It’s time for another mini review! I read this book in conjunction with a virtual book club on Facebook, The WaterBrook and Multnomah Summer Fiction Book Club. (Hint: they are reading 2 more books this summer… you can join any time!).
About the book: It could have been me.
Snow whirls around an elevated train platform in Chicago. A distracted woman boards the train, takes her seat, and moments later a fiery explosion rips through the frigid air, tearing the car apart in a horrific attack on the city’s transit system. One life is spared. Twenty-two are lost.
A year later, Autumn Manning can’t remember the day of the bombing and she is tormented by grief—by guilt. Twelve months of the question constantly echoing. Why? Why? Why? Searching for answers, she haunts the lives of the victims, unable to rest.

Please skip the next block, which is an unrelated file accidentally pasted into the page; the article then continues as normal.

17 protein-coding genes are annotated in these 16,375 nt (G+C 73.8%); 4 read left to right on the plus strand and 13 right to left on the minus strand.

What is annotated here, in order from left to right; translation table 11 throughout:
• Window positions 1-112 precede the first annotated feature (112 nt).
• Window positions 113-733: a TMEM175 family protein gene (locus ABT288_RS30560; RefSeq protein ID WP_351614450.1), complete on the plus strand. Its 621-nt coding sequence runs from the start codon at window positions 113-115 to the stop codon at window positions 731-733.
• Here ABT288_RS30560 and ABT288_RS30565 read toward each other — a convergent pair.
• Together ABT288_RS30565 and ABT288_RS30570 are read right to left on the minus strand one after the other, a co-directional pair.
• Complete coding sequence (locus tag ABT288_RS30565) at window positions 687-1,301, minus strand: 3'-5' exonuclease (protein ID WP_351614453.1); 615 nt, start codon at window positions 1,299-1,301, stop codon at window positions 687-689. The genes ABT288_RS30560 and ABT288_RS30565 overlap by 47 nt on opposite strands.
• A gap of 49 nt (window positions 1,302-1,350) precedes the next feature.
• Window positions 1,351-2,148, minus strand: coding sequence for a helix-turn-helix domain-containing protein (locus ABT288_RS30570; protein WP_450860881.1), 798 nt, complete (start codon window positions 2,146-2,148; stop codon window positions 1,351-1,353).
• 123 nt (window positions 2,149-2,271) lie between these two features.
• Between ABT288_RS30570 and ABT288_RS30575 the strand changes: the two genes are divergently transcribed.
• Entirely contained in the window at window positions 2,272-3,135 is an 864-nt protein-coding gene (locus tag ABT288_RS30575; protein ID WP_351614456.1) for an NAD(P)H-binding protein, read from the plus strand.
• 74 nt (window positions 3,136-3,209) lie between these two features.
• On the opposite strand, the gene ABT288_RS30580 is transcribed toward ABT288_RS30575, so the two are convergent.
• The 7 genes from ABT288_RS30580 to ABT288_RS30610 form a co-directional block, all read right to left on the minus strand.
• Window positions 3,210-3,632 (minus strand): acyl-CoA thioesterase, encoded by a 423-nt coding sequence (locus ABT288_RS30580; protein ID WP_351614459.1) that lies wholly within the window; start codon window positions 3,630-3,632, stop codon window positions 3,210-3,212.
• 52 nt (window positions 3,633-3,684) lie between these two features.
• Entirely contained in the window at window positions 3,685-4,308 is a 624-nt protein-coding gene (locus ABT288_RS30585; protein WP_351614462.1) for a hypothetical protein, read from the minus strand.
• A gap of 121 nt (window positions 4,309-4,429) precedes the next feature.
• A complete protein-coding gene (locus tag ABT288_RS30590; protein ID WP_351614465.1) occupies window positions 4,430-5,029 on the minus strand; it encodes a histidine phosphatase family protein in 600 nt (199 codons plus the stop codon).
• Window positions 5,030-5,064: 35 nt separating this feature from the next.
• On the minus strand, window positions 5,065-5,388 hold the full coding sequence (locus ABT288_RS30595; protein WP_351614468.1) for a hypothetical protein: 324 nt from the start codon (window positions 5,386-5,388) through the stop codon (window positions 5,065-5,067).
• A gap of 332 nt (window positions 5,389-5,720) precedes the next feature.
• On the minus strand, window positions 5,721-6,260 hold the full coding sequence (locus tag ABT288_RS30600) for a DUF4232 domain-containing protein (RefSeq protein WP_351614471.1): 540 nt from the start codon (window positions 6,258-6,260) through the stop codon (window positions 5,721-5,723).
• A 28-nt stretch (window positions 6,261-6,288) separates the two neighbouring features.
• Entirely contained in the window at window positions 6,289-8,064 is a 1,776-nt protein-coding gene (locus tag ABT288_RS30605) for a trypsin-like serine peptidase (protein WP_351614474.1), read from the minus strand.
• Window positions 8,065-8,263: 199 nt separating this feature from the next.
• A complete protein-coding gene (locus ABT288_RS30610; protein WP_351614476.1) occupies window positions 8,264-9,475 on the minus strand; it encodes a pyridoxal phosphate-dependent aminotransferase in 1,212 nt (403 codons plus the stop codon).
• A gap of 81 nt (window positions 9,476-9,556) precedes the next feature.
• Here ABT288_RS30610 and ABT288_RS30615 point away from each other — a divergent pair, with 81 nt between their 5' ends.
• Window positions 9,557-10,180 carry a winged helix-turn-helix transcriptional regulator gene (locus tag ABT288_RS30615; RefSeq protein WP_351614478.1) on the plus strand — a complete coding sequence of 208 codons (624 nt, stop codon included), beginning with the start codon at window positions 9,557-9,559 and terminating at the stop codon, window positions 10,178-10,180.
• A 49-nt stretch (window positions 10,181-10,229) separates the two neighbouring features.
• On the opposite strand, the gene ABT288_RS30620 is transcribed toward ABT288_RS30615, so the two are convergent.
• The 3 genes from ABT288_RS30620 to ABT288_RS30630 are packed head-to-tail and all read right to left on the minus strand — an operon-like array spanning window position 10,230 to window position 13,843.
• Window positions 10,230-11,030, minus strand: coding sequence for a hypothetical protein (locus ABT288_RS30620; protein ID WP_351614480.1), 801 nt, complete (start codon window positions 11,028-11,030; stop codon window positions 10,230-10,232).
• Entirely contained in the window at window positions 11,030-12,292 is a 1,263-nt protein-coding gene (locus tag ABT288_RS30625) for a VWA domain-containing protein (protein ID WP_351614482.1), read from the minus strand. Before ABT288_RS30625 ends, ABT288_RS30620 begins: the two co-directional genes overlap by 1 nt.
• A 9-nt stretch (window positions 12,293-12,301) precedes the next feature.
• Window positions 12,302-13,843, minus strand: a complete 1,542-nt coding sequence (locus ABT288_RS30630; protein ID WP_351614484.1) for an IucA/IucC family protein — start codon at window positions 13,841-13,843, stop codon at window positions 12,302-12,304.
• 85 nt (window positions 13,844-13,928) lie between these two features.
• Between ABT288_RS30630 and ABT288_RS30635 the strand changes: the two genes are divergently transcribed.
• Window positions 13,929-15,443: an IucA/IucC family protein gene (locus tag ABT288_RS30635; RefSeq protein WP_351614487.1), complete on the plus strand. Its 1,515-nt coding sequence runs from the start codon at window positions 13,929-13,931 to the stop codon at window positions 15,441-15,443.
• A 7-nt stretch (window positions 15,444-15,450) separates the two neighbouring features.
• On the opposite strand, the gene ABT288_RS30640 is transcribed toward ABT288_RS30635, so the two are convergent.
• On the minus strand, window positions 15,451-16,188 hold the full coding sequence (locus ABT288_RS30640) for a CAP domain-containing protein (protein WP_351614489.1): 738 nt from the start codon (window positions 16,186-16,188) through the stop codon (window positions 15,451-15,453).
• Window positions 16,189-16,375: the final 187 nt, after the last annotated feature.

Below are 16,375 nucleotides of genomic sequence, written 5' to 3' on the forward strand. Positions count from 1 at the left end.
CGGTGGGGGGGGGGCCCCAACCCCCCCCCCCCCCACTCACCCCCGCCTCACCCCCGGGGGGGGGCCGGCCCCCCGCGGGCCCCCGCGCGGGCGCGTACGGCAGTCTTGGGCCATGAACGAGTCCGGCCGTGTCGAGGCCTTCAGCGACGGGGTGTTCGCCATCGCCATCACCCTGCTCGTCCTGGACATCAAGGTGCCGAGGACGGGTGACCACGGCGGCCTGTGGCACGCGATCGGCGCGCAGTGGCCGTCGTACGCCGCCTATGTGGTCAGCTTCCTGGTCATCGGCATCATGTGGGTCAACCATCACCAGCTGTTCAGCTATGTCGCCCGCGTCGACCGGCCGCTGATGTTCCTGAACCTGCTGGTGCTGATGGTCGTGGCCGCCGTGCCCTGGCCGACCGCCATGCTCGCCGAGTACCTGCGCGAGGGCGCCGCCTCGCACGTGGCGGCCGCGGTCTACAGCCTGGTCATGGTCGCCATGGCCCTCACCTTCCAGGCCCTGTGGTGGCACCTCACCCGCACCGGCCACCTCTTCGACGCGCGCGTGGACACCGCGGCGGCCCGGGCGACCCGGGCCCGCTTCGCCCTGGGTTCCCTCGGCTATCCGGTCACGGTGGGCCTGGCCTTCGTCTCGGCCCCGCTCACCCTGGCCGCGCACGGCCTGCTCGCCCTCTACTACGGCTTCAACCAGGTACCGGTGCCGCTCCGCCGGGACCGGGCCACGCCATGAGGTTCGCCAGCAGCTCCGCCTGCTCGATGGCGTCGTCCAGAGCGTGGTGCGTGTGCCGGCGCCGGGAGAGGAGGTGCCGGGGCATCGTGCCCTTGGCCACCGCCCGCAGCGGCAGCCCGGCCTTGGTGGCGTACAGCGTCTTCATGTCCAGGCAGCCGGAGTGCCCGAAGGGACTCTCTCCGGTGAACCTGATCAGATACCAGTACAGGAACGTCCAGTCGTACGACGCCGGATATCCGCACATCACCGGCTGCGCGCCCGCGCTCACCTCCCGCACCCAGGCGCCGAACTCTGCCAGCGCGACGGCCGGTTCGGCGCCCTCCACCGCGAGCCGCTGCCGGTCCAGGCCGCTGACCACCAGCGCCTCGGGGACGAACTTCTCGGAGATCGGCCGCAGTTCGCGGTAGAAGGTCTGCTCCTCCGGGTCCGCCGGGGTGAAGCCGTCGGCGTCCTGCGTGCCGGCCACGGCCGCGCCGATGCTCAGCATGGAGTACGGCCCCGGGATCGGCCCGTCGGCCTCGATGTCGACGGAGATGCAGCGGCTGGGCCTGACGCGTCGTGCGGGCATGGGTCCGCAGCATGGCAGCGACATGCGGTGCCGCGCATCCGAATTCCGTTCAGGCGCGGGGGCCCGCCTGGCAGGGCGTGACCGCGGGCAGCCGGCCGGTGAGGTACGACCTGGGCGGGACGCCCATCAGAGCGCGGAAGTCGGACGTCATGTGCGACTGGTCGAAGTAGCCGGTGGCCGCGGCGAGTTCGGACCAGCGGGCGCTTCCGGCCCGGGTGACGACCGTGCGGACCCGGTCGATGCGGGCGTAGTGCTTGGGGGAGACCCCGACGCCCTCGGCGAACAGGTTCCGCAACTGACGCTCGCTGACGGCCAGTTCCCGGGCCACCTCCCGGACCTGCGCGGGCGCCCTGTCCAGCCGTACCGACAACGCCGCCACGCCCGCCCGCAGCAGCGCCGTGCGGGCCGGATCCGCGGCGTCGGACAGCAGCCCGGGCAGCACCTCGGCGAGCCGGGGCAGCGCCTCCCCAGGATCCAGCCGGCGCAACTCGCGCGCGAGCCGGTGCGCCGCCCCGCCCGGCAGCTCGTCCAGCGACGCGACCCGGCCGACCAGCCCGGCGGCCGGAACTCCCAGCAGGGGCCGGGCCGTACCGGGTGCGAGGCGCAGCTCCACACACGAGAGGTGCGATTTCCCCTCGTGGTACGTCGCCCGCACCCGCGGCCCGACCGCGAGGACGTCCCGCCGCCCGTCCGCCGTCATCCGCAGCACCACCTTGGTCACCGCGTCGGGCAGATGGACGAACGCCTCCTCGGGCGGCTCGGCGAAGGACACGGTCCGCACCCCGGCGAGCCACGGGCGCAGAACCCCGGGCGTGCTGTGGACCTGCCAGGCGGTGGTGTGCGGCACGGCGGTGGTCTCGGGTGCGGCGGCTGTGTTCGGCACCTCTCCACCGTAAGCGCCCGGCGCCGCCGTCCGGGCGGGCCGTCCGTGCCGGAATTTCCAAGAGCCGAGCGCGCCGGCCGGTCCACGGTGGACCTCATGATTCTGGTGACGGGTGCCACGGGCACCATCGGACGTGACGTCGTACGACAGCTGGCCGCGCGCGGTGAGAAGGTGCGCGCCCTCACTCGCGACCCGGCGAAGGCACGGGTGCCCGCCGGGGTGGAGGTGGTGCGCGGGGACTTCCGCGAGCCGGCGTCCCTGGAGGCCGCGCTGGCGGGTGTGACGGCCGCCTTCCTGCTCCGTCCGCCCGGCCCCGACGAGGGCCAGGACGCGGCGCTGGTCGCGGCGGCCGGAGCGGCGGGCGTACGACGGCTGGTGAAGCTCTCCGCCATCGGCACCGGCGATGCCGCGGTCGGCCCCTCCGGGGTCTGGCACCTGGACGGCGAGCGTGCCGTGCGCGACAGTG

Paul Elliott lost his wife in the train bombing and wants to let the dead rest in peace, undisturbed and unable to cause more pain for his loved ones. He wants normalcy for his twelve-year-old daughter and young son, to see them move beyond the heartbreak. But when the Elliotts and Autumn are unexpectedly forced together, he fears she’ll bring more wreckage in her wake.
In Life After, Katie Ganshert’s most complex and unforgettable novel yet, the stirring prose and authentic characters pose questions of truth, goodness, and ultimate purpose in this emotionally resonant tale.
My Thoughts: This book deals with the long-reaching aftermath of an event that forever marks and changes two separate lives. Even with its hard subjects, though, it is written with a flowing style that is easy to read (and the characters! I just adored Paul’s kids, Reese and Tate). It is profound in its simultaneous complexity and simplicity. I can easily recommend it to anyone, because everyone can relate: we’ve all asked “Why? Why do horrible, evil things happen in this world? Where is the hope, the divine plan?” Through the separate perspectives of Autumn and Paul, a bigger and intersecting picture of LIFE with all its joy, loss, and potential for happiness is revealed –and life can be a wonderfully unexpected masterpiece.